Reviews, articles, rants & ramblings on the darker side of the media fringe

Quadrophenia *****

The mid-seventies success of the Ken Russell directed rock opera Tommy (based on the Who album of the same name) prompted The Who films to bring their classic tale of teen angst, Quadrophenia, to the big screen.

Set in 1964 at the peak of the first Mod subculture, Quadrophenia is the coming-of-age story of young London Mod Jimmy Cooper (Phil Daniels), a disillusioned, confused and angry young man.

During the day, Jimmy works as a post-room runner at a large corporate firm in the City, however at night and on the weekends, Jimmy is a Mod. He hangs out with his friends Dave (Mark Wingett), Chalky (Philip Davis) and Spider (Gary Shail), enjoying an amphetamine fuelled alternate lifestyle of drinking, partying and posing.

Influenced by peer pressure, and desperate to ‘belong’ to the ‘scene’ at all costs, Jimmy alienates his childhood friend Kev (Ray Winstone), who is now a Rocker. In a classic example of Jimmy’s mindset, when asked by Kev why he is a Mod, he answers: “Look, I don’t wanna be the same as everybody else. That’s why I’m a Mod, see? I mean, you gotta be somebody, ain’t ya?”

Adding to his confusion, Jimmy has a crush on local girl Steph (Leslie Ash), and feels increasingly detached from his parents who ‘don’t understand him.’ To make matters worse, in a retaliatory attack, Jimmy and his friends beat up Kev’ simply because he is a rocker albeit not the one responsible for injuring their friend. This act of betrayal only adds to Jimmy’s growing drug-induced confusion.

A chance to get away from it all comes when the Mods converge on the coastal town of Brighton over a bank holiday weekend. In some of the film’s most iconic scenes we meet the hordes of Mods led by the self-styled ‘Ace Face’ (Sting in his film debut), and witness a running battle between rival gangs of Mods and Rockers, during which Jimmy escapes down an alleyway with Steph where he finally has the girl of his dreams, only to emerge and be arrested.

At the moment he belongs and appears to have everything he wanted, everything is taken away; Jimmy’s life continues to fall apart, his identity crisis escalates, alienating him from everything he knows…

Written and directed by Franc Roddam with an obvious love for the subject matter. Jimmy is real; he’s likeable, flawed, annoying and complex, not a one-dimensional movie teenager like so many other coming of age stories.

The cast are all good, delivering natural performances, many in their debut roles, headed by Phil Daniels who is exceptional as Jimmy in the most iconic and most important performance of his underrated career.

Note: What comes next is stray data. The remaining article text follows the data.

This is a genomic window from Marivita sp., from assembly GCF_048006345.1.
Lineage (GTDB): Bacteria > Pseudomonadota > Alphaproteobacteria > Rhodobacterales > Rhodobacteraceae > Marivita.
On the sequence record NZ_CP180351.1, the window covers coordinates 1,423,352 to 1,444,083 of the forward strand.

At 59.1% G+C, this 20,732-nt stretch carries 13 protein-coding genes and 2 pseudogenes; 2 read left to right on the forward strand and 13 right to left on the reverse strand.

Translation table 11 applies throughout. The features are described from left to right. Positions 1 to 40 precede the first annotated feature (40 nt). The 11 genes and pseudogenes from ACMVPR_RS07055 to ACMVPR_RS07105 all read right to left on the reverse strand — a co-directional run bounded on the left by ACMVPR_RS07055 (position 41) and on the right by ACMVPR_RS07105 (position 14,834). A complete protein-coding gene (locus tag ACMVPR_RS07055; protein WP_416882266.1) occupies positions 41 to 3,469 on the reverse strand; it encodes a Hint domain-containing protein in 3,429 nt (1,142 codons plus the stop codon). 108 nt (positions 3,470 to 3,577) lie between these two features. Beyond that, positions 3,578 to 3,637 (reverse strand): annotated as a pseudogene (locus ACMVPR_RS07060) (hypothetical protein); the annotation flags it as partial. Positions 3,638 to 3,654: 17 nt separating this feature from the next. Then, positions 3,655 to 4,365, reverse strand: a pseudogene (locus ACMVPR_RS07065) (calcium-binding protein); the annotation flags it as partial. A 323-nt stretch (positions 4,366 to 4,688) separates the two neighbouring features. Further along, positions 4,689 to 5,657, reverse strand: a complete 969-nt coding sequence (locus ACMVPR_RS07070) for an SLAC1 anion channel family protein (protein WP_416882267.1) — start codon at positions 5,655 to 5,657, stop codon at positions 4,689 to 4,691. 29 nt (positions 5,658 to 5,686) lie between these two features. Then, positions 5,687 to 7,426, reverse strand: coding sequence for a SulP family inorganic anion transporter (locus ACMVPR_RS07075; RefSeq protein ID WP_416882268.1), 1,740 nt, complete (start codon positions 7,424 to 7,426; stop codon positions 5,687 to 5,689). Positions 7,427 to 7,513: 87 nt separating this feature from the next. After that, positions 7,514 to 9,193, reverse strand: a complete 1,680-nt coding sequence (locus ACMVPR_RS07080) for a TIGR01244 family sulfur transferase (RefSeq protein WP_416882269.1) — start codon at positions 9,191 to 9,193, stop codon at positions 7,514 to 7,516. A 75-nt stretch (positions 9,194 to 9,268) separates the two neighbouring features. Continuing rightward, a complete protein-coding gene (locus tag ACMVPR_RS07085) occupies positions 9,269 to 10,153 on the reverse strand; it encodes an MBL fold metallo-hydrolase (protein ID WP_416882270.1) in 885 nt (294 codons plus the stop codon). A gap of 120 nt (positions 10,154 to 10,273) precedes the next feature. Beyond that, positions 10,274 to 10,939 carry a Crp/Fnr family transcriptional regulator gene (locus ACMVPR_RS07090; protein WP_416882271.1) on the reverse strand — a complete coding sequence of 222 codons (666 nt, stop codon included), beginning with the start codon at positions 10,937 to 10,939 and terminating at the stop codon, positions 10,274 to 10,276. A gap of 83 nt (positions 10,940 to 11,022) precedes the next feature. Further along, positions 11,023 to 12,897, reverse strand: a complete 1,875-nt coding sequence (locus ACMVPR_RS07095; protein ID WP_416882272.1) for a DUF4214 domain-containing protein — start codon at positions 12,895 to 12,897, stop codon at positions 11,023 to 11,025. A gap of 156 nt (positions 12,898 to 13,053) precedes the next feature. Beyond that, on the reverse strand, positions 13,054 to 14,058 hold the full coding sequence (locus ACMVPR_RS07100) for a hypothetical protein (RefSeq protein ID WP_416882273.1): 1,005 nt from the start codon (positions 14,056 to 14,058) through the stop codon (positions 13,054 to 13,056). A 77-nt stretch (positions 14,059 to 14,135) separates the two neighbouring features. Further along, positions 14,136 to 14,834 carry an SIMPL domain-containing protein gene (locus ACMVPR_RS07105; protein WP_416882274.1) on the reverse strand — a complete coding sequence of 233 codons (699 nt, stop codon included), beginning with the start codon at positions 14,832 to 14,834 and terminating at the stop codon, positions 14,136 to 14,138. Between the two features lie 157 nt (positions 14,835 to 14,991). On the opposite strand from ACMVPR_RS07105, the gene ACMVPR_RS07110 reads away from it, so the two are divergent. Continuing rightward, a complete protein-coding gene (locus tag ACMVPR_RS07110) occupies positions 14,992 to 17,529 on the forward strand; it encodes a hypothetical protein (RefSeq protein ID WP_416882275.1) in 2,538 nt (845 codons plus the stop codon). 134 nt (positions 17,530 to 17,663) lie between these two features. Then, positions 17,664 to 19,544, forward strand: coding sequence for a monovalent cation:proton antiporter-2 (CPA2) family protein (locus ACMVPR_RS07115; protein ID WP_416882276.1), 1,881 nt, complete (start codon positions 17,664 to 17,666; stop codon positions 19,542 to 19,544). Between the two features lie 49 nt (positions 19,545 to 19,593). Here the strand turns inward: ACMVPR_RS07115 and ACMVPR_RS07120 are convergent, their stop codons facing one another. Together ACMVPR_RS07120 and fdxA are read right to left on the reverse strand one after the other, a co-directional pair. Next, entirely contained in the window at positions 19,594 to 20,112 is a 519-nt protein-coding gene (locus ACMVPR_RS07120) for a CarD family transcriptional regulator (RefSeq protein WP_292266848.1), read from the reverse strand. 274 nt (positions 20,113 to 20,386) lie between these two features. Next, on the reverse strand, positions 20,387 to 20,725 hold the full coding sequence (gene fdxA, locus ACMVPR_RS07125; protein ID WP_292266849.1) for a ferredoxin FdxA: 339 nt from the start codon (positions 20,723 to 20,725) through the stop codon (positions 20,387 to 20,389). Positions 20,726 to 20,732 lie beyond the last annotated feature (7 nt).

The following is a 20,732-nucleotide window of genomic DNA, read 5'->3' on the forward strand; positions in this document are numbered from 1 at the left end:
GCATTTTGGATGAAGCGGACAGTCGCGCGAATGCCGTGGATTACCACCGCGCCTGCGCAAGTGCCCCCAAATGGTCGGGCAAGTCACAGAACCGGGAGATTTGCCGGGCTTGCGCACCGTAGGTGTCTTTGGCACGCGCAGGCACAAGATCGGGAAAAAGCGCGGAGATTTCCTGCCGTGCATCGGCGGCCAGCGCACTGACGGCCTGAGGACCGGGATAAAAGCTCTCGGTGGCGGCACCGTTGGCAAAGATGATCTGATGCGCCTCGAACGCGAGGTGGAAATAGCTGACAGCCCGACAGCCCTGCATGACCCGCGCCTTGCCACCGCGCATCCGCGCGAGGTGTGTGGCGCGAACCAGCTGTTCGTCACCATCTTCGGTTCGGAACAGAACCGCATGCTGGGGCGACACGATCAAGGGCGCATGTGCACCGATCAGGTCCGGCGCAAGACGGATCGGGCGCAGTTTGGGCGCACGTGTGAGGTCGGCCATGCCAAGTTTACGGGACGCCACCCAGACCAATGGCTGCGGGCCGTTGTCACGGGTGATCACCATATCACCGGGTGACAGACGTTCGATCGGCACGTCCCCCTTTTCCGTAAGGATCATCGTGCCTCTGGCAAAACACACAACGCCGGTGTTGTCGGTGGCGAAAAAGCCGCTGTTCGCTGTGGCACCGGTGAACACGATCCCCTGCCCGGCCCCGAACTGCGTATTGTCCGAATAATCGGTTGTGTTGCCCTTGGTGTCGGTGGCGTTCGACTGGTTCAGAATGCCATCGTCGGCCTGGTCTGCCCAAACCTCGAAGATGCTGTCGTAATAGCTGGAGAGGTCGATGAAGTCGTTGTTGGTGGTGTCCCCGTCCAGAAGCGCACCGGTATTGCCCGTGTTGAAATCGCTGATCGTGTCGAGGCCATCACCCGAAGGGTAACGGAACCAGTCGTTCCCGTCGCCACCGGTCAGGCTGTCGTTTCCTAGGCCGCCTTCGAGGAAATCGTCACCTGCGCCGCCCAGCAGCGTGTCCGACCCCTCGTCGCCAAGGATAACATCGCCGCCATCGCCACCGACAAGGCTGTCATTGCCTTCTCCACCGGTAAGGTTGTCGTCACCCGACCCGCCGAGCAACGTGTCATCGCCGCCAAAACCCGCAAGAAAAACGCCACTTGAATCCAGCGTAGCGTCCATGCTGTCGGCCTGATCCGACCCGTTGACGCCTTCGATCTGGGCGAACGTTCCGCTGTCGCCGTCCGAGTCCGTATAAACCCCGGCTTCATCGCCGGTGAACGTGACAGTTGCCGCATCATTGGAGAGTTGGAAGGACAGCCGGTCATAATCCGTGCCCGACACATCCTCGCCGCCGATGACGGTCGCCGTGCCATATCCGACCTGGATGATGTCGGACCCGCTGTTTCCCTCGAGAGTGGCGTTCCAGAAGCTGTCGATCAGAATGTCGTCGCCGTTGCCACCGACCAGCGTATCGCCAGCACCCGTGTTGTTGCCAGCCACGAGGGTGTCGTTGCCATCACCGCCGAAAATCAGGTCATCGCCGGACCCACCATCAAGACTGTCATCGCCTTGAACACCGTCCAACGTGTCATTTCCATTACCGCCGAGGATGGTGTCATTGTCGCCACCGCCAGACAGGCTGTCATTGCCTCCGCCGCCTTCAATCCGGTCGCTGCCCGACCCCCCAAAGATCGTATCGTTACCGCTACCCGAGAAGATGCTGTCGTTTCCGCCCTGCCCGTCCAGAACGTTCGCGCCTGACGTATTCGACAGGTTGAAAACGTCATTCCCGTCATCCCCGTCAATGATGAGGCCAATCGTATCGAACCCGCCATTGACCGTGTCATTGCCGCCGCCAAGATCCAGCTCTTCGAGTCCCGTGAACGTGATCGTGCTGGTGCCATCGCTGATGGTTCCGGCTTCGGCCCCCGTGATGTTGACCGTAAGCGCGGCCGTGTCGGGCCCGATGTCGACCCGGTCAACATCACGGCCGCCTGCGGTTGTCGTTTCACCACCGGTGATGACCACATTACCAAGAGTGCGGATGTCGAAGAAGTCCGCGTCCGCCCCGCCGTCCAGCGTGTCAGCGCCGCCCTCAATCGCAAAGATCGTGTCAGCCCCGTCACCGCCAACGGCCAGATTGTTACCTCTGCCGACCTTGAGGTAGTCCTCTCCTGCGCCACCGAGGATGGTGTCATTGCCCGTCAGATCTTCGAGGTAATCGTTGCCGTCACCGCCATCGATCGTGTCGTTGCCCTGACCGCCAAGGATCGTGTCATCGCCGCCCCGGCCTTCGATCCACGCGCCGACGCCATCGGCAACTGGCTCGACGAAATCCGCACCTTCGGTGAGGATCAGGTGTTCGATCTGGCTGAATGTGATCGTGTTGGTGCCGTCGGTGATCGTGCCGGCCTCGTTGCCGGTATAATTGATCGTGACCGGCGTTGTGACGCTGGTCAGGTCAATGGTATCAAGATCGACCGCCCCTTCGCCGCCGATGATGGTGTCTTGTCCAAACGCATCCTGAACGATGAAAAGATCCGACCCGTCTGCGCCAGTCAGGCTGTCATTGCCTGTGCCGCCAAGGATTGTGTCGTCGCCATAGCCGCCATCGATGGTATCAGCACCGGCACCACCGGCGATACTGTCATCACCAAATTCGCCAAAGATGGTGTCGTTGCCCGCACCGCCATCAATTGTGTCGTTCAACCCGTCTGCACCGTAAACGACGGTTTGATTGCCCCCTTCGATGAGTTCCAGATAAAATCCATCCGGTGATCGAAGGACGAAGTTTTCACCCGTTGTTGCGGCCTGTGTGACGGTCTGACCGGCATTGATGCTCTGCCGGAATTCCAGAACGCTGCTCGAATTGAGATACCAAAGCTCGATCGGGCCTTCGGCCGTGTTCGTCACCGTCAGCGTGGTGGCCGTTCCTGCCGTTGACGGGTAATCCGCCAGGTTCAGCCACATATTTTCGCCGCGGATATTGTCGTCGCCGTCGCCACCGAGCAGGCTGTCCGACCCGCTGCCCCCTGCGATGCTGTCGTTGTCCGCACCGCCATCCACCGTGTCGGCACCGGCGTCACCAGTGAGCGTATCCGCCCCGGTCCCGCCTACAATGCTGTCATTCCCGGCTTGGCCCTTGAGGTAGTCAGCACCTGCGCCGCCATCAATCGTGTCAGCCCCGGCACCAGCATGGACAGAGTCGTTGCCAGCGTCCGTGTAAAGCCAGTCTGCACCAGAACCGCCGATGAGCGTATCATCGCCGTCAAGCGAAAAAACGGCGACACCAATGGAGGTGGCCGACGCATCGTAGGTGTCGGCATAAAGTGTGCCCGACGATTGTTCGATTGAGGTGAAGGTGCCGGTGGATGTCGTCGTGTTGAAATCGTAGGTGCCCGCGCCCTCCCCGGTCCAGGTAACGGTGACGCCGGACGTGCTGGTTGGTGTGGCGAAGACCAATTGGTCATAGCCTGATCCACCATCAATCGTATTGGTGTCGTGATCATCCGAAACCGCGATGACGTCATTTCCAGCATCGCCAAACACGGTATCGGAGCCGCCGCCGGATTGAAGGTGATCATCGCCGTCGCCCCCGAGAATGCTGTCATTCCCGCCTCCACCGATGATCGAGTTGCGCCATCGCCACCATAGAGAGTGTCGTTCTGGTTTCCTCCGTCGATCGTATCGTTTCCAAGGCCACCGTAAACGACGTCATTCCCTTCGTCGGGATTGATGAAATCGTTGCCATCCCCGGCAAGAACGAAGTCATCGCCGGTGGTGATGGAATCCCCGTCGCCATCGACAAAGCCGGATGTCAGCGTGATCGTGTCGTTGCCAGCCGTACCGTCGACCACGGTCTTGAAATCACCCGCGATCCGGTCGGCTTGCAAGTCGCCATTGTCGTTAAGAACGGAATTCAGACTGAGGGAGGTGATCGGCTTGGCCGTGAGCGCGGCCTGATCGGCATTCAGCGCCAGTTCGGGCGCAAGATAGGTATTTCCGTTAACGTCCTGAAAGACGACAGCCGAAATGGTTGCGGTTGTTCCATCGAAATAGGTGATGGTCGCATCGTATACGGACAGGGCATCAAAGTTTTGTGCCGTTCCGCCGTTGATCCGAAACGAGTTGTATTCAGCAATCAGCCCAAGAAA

I love this film; the energy, performances and depiction of Mod subculture, as it says on the poster: “It’s a way of life”. The film is gritty, humorous, violent and cool, it’s also quintessentially British.

SPOILER ALERT: I also love the ambiguous and symbolic conclusion, symbolizing either Jimmy’s death (though he is not shown falling) or the death of his belief in the Mod culture and his final decision to live without it. It still remains a talking point 30 years later.

Though not a major box-office hit, Quadrophenia quickly went onto receive a cult-following. An apparently accurate sample of the times, the films celebration of the Mod movement partly inspired the Mod revival in the UK in the late 1970s and early 80’s. Many of the Mod revival bands were influenced by the energy of British punk rock, new wave and of course, the music of The Who. The revival was led by The Jam (whose front man Paul Weller is nicknamed The Modfather), and included bands such as Secret Affair, Purple Hearts and The Chords.

The Who are everywhere throughout the film, a poster on Jimmy’s wall, performing Anyway, Anyhow, Anywhere on TV and the My Generation single played at a party.

It’s interesting to note that John Lydon screen tested for the role of Jimmy, it would have been a very different film with him, I can see him inhabiting Jimmy with angst and anger, not so much anything else.

“We are the Mods, We are the Mods, We are, We are, We are the Mods…”

Quality: 5 out of 5 stars

Any Good: 5 out of 5 stars

2 responses

  1. Gary

    I think we saw this at the same seedy cinema as the Exorcist. The scene where they wake up in a room full of rockers was a great analogy for getting into trouble and somehow escaping unscathed, as we so often did in our teenage years! Sometimes!

    July 16, 2012 at 8:14 am

    • I think so, we saw a lot of great movies at that seedy cinema. I do remember we wore out my VHS copy of this, it got almost as many drunken screenings as The Warriors…

      July 16, 2012 at 10:20 am

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